RESULTS

Previous work has shown that glucocorticoid hormones and nucleoside analogues induce DNA fragmentation characteristic of apoptosis in some (but not all) CLL lymphocytes in vitro and in vivo.3 We treated cells from 25 different CLL patients for 48 hours with 10 μmol/L methylprednisolone (MPS), a concentration that was found to be optimal in dose-response analyses in previous work1 and measured apoptosis by PI staining and FACS analysis (Table 1; representative results from one patient are presented in Fig 1A). Apoptotic cells can be readily distinguished from viable cells with this procedure by their subdiploid DNA content. Variable responses were observed, consistent with our previous findings.3 Surface annexin staining and FACS analysis demonstrated that glucocorticoid treatment induced surface phosphatidylserine exposure on the cells, which is another hallmark biochemical feature of apoptotic cell death (Fig 1B). An optimal concentration12 of the nucleoside analog, fludarabine, also promoted the appearance of cells with a hypodiploid DNA content, demonstrating that the effects were not limited to steroid treatment.

Fig. 2.

ICE family protease activation in CLL apoptosis. (A) Cleavage of PARP. Cells were incubated for 16 hours in the absence or presence of 10 μmol/L methylprednislone with or without 25 mmol/L zAPFcmk or 25 mmol/L zVADfmk, and PARP integrity was assessed by immunoblotting. Arrows indicate positions of intact PARP (p116) and the 85 kD caspase-generated PARP fragment (p85). Results from one experiment (patient 22) representative of four independent replicates with different patient isolates. (B) Measurement of caspase activity. Cells were incubated for the times indicated in the absence or presence of 10 μmol/L methylprednisolone, and hydrolysis of the ICE protease substrate DEVD-AMC was measured in a spectrofluorimeter as described in Materials and Methods. Results from two representative patient isolates (not included in Table 1) analyzed on the same day. Levels of DNA fragmentation were measured in parallel (16 hours): (□), patient A, control — 2%; (▪), MPS — 30%; (○), patient B, control — 9%; (•), MPS — 16%. Similar results were observed in three other patient isolates.

Fig. 2.

ICE family protease activation in CLL apoptosis. (A) Cleavage of PARP. Cells were incubated for 16 hours in the absence or presence of 10 μmol/L methylprednislone with or without 25 mmol/L zAPFcmk or 25 mmol/L zVADfmk, and PARP integrity was assessed by immunoblotting. Arrows indicate positions of intact PARP (p116) and the 85 kD caspase-generated PARP fragment (p85). Results from one experiment (patient 22) representative of four independent replicates with different patient isolates. (B) Measurement of caspase activity. Cells were incubated for the times indicated in the absence or presence of 10 μmol/L methylprednisolone, and hydrolysis of the ICE protease substrate DEVD-AMC was measured in a spectrofluorimeter as described in Materials and Methods. Results from two representative patient isolates (not included in Table 1) analyzed on the same day. Levels of DNA fragmentation were measured in parallel (16 hours): (□), patient A, control — 2%; (▪), MPS — 30%; (○), patient B, control — 9%; (•), MPS — 16%. Similar results were observed in three other patient isolates.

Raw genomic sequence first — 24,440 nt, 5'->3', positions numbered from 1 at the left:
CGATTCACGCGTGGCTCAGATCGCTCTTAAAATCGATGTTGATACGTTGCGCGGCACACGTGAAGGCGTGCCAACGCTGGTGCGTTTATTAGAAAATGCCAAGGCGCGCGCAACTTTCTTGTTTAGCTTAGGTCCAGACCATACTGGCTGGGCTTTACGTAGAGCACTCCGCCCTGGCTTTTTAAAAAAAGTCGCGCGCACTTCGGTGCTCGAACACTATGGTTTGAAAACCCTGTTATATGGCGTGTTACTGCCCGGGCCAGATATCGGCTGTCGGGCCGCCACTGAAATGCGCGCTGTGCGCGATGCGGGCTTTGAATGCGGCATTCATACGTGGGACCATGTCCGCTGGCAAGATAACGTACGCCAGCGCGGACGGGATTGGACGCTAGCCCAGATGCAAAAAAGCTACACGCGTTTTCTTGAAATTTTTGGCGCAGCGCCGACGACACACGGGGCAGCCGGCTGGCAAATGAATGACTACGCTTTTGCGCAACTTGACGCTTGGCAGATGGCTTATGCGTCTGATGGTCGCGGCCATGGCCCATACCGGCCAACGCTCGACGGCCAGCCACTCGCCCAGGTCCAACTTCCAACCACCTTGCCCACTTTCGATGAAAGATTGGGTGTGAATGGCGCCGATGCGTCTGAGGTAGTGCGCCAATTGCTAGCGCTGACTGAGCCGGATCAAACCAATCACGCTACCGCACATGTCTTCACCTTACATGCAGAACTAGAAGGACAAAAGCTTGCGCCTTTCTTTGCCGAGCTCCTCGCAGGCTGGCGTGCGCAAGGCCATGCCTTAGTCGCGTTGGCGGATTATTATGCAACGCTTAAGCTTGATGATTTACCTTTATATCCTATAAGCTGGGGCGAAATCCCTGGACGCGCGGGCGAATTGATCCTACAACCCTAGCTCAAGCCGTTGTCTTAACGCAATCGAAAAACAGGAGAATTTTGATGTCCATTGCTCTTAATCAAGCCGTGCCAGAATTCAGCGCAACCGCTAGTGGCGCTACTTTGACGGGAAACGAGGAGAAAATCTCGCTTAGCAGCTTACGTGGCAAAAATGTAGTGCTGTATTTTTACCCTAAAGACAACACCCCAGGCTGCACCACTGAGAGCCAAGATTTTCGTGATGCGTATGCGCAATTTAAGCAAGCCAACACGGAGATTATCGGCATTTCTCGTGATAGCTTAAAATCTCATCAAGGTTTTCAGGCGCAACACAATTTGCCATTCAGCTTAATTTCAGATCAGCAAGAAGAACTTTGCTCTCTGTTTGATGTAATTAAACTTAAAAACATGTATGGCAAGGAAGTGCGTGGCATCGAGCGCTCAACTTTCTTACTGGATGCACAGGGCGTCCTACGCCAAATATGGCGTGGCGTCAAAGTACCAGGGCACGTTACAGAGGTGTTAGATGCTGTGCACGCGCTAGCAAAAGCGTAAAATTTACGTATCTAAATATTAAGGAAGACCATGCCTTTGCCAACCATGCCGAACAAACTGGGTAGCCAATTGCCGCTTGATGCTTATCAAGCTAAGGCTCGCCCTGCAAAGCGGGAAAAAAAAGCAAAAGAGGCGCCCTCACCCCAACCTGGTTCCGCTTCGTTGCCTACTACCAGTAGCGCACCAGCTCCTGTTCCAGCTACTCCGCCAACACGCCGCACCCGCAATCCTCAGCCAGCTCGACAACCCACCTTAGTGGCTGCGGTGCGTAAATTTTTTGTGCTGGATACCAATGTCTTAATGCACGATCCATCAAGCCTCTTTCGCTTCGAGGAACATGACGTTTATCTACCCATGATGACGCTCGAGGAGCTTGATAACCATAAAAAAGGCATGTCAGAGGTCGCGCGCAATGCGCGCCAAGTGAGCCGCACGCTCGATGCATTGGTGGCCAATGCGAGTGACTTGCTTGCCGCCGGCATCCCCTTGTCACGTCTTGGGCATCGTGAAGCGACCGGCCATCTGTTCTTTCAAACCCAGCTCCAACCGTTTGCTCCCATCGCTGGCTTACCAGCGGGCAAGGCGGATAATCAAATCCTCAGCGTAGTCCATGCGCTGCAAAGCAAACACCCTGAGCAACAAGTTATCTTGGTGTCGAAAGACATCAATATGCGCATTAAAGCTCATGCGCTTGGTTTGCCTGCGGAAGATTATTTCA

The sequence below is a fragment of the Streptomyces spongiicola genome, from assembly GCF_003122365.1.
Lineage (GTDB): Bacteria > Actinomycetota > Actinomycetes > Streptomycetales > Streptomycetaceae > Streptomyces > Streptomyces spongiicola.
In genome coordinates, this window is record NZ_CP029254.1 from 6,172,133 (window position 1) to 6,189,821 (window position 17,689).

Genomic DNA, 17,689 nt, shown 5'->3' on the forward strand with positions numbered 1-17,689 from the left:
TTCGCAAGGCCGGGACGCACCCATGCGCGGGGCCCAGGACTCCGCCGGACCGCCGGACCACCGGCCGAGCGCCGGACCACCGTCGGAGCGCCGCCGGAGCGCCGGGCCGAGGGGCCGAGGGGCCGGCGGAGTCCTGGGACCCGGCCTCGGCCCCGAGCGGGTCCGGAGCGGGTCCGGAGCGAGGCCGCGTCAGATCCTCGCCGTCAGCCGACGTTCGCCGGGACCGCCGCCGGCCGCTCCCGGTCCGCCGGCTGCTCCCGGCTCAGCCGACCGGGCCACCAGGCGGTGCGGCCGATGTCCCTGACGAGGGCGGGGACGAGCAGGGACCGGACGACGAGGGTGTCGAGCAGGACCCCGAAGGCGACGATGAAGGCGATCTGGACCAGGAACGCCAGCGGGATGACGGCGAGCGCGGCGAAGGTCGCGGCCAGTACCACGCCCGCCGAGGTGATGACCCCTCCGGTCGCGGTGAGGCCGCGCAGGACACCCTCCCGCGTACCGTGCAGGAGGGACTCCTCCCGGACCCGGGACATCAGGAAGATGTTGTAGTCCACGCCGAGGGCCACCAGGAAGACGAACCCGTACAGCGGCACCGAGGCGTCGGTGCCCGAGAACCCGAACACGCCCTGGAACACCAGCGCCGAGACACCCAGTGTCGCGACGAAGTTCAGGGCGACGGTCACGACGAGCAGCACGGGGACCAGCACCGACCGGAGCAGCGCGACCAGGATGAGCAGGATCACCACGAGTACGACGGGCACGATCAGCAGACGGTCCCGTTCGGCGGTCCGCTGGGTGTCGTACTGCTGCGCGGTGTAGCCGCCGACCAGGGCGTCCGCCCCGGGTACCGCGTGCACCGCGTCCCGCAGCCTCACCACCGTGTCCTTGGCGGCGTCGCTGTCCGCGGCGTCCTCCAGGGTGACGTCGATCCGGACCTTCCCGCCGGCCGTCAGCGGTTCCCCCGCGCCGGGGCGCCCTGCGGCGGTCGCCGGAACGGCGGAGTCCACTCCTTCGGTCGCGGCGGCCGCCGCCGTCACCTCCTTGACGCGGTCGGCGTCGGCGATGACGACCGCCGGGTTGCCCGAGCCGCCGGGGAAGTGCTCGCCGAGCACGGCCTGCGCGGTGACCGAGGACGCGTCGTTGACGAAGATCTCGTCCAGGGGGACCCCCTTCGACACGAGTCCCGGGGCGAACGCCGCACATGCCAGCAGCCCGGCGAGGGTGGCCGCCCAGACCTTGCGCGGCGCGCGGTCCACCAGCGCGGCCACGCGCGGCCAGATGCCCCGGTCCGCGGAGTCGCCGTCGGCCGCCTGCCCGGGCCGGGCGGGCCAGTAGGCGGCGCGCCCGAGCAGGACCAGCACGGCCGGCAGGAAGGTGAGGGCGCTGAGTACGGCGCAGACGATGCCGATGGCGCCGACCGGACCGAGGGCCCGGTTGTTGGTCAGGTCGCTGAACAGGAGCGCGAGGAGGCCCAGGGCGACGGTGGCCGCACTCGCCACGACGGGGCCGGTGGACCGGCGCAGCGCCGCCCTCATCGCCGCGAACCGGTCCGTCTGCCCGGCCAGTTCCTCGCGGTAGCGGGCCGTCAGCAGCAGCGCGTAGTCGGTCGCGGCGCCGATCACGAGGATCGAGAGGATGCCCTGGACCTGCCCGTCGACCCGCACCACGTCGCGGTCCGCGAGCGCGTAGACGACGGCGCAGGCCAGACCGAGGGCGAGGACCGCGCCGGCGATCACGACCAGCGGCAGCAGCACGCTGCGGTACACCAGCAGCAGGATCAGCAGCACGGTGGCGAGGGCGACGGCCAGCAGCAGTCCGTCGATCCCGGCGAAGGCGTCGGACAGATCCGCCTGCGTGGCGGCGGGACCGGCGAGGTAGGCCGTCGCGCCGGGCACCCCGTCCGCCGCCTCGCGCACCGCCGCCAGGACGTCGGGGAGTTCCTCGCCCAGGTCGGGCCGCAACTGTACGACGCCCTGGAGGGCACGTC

We next investigated the involvement of the caspases in these responses using biochemical assays for their activation. Glucocorticoid-induced cell death was associated with nearly complete cleavage of PARP to an 85-kD fragment characteristic of caspase-mediated proteolysis,6 an event that was inhibited by zVADfmk (Fig 2A). Glucocorticoids also induced time-dependent hydrolysis of a fluorigenic caspase substrate (DEVD-AMC) in apoptosis-sensitive patient isolates, but not in apoptosis-resistant ones (Fig 2B). Furthermore, the cell-permeant caspase antagonist zVAD(OMe)fmk5 inhibited glucocorticoid-induced DNA fragmentation in a majority of patient samples (Fig 3A, Table 1) and prevented DNA fragmentation in some CLL isolates treated with the nucleoside analog, fludarabine (Fig 3A), demonstrating that the effects were not limited to glucocorticoid-induced apoptosis. Together, these results indicate that caspase activation is required for induction of apoptosis in CLL cells.

Fig. 3.

Effects of protease inhibitors on apoptosis. (A) Comparison of the ICE antagonist zVADfmk with the serine protease antagonist TPCK. Cells were incubated for 48 hours in the absence or presence of 10 μmol/L methylprednisolone or 10 μmol/L fludarabine with or without 25 μmol/L zVADfmk or 25 μmol/L TPCK, and the percentage of hypodiploid cells was determined by PI staining and FACS analysis as outlined in Materials and Methods. Results from two representative experiments (patients 6 and 21 in Table 1) (□, experiment 1, ▪, experiment 2). (B) Effects of the peptide antagonist zAPFcmk. Cells were incubated as described above with or without 25 μmol/L zAPFcmk, and the percentage hypodiploid cells was determined by PI staining. Results from three representative experiments (patients 8, 11, and 9 in Table 1) (□, experiment 1; ▪, experiment 2; ▧, experiment 3). (C) Effects of TLCK. Cells were incubated for 48 hours in the absence or presence of 10 mmol/L methylprednisolone with or without 50 mmol/L TLCK, and the percentage of hypodiploid cells was determined by PI staining and FACS analysis. Results from four representative patients (5, 6, 7, and 20 in Table 1) (□, patient 5; ▪, patient 6; (▧), patient 7; (▧), patient 20).

Fig. 3.